Post by Jane K. Stimmler, contributing Women on Business writer
Let’s face it – communication is complex. How many times you been present in a business conversation and were sure you got it all, only to talk with someone else who was there and find out their interpretation was totally different. Or you’re listening to a speaker drone on in a meeting and really struggling to understand what he or she is trying to say. And it’s the same thing with emails and other written communication – it can easily be misunderstood or misinterpreted. To make communication even more challenging, the styles of men and women could hardly be more different.
I believe one of the most important keys to effective communication is to know your audience. Think about who you’re speaking to and what their point of view is. What do they already know – and want to know – about the subject? In a recent workshop I gave, we did some trial “power statements” and each women was asked to introduce herself by responding hypothetically when someone at a meeting or other event asks ‘what do you do?’ I noticed that many of the workshop participants gave responses that were technical to their field, and that they often used acronyms known only inside their company. So, if these responses were used at a professional women’s networking event, for example, where there were individuals at all levels and from all sectors, these technical, jargon-y responses would likely not be understood and could be a big turn-off.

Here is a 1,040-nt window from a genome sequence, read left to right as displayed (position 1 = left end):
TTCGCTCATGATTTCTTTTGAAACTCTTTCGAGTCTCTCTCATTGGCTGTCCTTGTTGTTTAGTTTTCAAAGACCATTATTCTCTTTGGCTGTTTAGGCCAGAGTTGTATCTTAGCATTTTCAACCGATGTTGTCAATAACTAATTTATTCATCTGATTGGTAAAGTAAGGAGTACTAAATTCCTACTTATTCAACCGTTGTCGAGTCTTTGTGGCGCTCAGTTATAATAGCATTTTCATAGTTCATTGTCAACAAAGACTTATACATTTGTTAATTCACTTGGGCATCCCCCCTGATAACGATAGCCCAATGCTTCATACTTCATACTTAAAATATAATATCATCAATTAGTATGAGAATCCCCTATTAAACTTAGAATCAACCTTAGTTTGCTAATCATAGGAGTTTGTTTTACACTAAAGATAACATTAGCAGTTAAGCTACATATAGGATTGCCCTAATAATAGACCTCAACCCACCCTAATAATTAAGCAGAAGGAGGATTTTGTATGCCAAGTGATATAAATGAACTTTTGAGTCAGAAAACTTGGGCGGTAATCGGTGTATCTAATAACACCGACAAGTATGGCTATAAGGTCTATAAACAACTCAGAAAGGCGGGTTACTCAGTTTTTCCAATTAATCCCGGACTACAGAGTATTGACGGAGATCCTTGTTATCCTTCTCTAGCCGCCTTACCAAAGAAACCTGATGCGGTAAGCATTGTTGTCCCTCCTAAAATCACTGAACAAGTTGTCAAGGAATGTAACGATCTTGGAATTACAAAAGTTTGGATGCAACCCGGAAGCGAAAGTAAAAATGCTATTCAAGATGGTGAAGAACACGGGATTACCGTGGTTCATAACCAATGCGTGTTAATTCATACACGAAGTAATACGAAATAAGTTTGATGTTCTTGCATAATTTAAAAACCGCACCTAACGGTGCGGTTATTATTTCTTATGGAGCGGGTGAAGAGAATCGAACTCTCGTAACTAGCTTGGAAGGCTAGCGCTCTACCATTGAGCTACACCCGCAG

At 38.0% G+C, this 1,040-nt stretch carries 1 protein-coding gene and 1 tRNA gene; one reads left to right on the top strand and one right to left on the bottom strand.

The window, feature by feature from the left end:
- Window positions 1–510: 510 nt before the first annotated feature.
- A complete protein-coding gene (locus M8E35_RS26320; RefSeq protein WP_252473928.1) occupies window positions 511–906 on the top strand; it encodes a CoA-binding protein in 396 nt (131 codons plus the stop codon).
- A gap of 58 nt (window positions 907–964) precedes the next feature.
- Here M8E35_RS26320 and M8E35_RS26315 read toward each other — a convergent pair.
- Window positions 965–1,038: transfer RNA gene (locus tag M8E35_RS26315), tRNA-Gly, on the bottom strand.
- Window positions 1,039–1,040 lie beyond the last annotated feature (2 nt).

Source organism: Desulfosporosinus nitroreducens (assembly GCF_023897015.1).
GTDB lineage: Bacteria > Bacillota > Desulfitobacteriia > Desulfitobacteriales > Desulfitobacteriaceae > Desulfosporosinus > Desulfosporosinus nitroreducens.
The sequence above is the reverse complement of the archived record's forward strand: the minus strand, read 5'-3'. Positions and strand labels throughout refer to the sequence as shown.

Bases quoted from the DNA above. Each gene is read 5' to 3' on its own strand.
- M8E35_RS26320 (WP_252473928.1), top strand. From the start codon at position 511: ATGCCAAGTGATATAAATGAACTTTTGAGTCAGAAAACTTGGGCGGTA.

Whether you’re writing or speaking, think of the first two sentences as the most crucial to getting the attention of your audience. Give the most important points – the executive summary – up front. Then, if you’re in a meeting or other in-person setting, stop and seek a response from your audience. Determine if he or she is on your wave length. Perhaps ask a question like “Are you familiar with this?” If they are, you’ve probably sparked two way conversation, and if not, you have time to clarify before moving on. When your communication is in written form, think of your first paragraph as the opening to a news story. What are the most important points to get across? After that, your points should build and support the main message in a logical, strategic way.
By understanding your audience and being strategic about your messaging, your ideas can get heard and you’ll have meaningful, more productive exchanges.
What do you think? Please share!